Bethenny Frankel's Journey to a 'Place of Yes'


You can't do it because you don't know how. You're too overwhelmed. The noise in your own head is too loud. As much as you want to change things, noise is the elephant in the room that makes something achievable into something seemingly impossible.

Noise tells you to eat a bag of cookies when you are trying to lose weight. It tells you not to ask for a raise because your boss will laugh at you or tell you that you don't deserve it. It tells you that you won't ever be in shape enough to be seen at the gym so you might as well not bother exercising at all. It tells you that nobody good will ever fall in love with you. It convinces you that you are predetermined to live the life your parents are leading or led, or that you will never live up to what they expect, or that you can't really be who you want to be. Noise convinces you that you don't really deserve love, that you will never make enough money to stop worrying, or that you are just one of those people who can't be happy. Noise bullies you until it gets its way. In fact, if you feel bullied by other people, you are probably actually being bullied by your own noise, which can make you feel like a victim.

I'll never forget the night I was lying in bed with Jason discussing our future. We didn't agree about everything we wanted in our lives, so I immediately thought that meant we had no future. I hadn't yet learned that two people can build goals together, and that our desires can evolve. Before I met him, I had almost given up — I had assumed that I could have some of the things I wanted, but not all of the things I wanted. I had come to terms with the idea that my career came first so that was what I would get — a great career. Maybe I would find a way to have a baby and raise it myself. I was resigned. Even after meeting him, I didn't think I could have it all.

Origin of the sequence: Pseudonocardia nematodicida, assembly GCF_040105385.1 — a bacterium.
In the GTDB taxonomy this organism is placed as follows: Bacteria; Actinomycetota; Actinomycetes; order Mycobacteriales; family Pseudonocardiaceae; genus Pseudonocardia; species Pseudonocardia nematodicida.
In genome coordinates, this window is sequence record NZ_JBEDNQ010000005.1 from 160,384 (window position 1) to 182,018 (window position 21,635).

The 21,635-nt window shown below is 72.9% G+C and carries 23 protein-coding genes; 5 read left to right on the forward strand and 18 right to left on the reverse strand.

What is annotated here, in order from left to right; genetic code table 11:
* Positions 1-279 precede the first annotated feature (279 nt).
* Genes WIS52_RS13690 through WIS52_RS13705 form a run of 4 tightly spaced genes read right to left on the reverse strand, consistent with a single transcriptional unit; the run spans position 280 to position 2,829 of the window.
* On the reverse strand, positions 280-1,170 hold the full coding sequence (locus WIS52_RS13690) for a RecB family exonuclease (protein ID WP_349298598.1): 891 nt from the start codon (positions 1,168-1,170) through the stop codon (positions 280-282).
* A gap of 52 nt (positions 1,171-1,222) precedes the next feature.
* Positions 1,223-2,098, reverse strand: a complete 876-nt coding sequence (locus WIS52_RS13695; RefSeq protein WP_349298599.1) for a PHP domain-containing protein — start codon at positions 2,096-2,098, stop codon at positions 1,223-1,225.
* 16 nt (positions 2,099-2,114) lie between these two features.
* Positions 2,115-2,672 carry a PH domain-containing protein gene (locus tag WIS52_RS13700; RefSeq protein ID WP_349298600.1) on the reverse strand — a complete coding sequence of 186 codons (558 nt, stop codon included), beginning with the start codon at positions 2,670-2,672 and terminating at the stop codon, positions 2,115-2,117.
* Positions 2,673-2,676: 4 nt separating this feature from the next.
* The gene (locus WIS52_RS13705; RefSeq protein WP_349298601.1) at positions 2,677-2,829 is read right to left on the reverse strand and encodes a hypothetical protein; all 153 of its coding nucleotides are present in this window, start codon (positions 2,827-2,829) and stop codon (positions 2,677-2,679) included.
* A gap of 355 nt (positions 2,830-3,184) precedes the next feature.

So even when Jason told me that he wanted a commitment and a family, I didn't consider that as a real option for me. It seemed impossible. I couldn't believe it.

My noise was wrong — as noise always is.

Noise comes out of past experiences where you were hurt or scared or just didn't learn how to believe in yourself. It can start from one comment someone made to you years ago that you believed, or it can come out of years of abuse or neglect. Noise makes you give up, settle, accept less than you wanted, or never try for the thing you want the most.

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